Before I graduated from Pioneer High School in Ann Arbor, I enlisted in the Navy on a delayed entry program. I had grown up in Annapolis and the idea of doing anything but joining the Navy had (I think) never occurred to me. So my parents moved from Ann Arbor to Moscow, Idaho, and I helped them move, and went into the Navy a few months later in the fall of 1971.
I went to boot camp in San Diego, where I had been born 18 years earlier at Balboa Naval Hospital. After boot camp, I was accepted into quartermaster school, which was also in San Diego. Now in the Army a quartermaster is (I think) a distributor of supplies. But in the Navy, for some mysterious linguistic reason, a quartermaster is adept in the navigational arts.
So there I was in San Diego, learning how to tell where a ship was. Unlike boot camp, it was possible to go on liberty and do things in your free time. So one day I headed off to downtown San Diego to do things. Among the things I did (having discretionary income now and all) was buy a buckskin coat. I remember that the coat cost around forty dollars, and would ask the reader to remember that this was probably early in 1972. This accounts for two things — the fact that I would buy a buckskin coat, along with the fact that it only cost forty dollars.
While walking back to the bus stop to head back to the base, I suddenly found myself surrounded by a small group of thugs (it was a fairly grimy part of town). By this point in the proceedings of the day, I only had around ten bucks left, but they wanted it, whatever amount it was. The money not being theirs caused me to refuse, and so one of them punched me in the face. My glasses flew off, to the right, as I recall.
The point of this story, incidentally, for those who want to get to the moral right away, is that you should never try to work out your theology in the middle of a crisis.
Well, I was kid from a solid Christian home. I knew lots of things from the Bible. I grew up in a Southern Baptist church where Sunday Schools were frequently occupied with “sword drills.” Kids would line up in two lines, the teacher would say something like, “Habbakuk 1:6. Go!” The first kid to find it would step forward, and your team got a point. Anyhow, I knew my way around the Bible. And I knew that Jesus had said that you were supposed to turn the other cheek when someone punched you in the face. And so I did, but contributed the added feature of telling these muggers that Jesus loved them.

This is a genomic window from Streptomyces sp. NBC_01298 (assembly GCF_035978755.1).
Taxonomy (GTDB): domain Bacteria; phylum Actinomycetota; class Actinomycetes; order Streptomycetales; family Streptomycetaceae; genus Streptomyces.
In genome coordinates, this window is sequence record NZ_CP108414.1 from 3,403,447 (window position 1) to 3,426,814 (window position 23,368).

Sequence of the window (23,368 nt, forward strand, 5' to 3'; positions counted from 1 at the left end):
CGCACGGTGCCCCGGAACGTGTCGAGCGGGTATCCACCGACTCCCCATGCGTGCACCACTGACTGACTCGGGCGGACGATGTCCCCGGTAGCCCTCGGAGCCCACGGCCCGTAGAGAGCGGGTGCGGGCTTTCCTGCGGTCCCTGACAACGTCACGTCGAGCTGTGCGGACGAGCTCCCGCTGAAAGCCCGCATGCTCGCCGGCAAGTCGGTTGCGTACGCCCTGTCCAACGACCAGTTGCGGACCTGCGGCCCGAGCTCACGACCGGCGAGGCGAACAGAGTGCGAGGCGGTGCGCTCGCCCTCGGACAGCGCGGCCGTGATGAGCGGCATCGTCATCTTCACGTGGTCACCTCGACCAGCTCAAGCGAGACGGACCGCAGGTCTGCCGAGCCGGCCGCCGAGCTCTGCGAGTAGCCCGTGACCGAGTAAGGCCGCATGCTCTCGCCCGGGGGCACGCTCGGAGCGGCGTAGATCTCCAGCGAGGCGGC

Having turned the other cheek, I soon came to the limits of my exegesis, because I immediately got punched again. Well, if one is good, two must be better, so I did the same thing again. I told them Jesus loved them, and turned the other cheek again. And so I got hit again.
This just happened a few times overall, but then something really odd happened. This was either a function of God’s sense of humor, or the fact that one of the muggers had done his own time in Sunday School, or both. Anyhow, one of these johnnies interrupted the festivities by asking for my buckskin coat. Now I knew (and I think the mugger may have known that I knew) that the verse right next to the one about turning the other cheek said that if somebody asks for your coat, you should give them your shirt also.
Little problem. I was willing to get punched, but I was not willing to give away a buckskin coat upon which I had just expended forty clams. And so I said no. But as soon as I said no, I knew that I was being a raging hypocrite of the highest order, for here I was applying verse 39, and absolutely refusing to do anything about verse 40, and it could be clearly seen that the hermeneutic employed could not account for the disparity.
So up to this point I had been getting punched with a clean conscience, but all of a sudden I was (in mere seconds) turned into Mr. Inconsistency. And so (of course) I felt guilty about it.
Because of this guilt, I felt impelled to fork over the ten dollars I had initially refused. But as soon as I gave it to them, off they ran to get more wine, or dope, or something. And as they headed off, I knew instantly that that had been the wrong thing to do.
So I headed back to the bus stop, my hermeneutic in shambles, my jaw hurting, and with some thinking to do.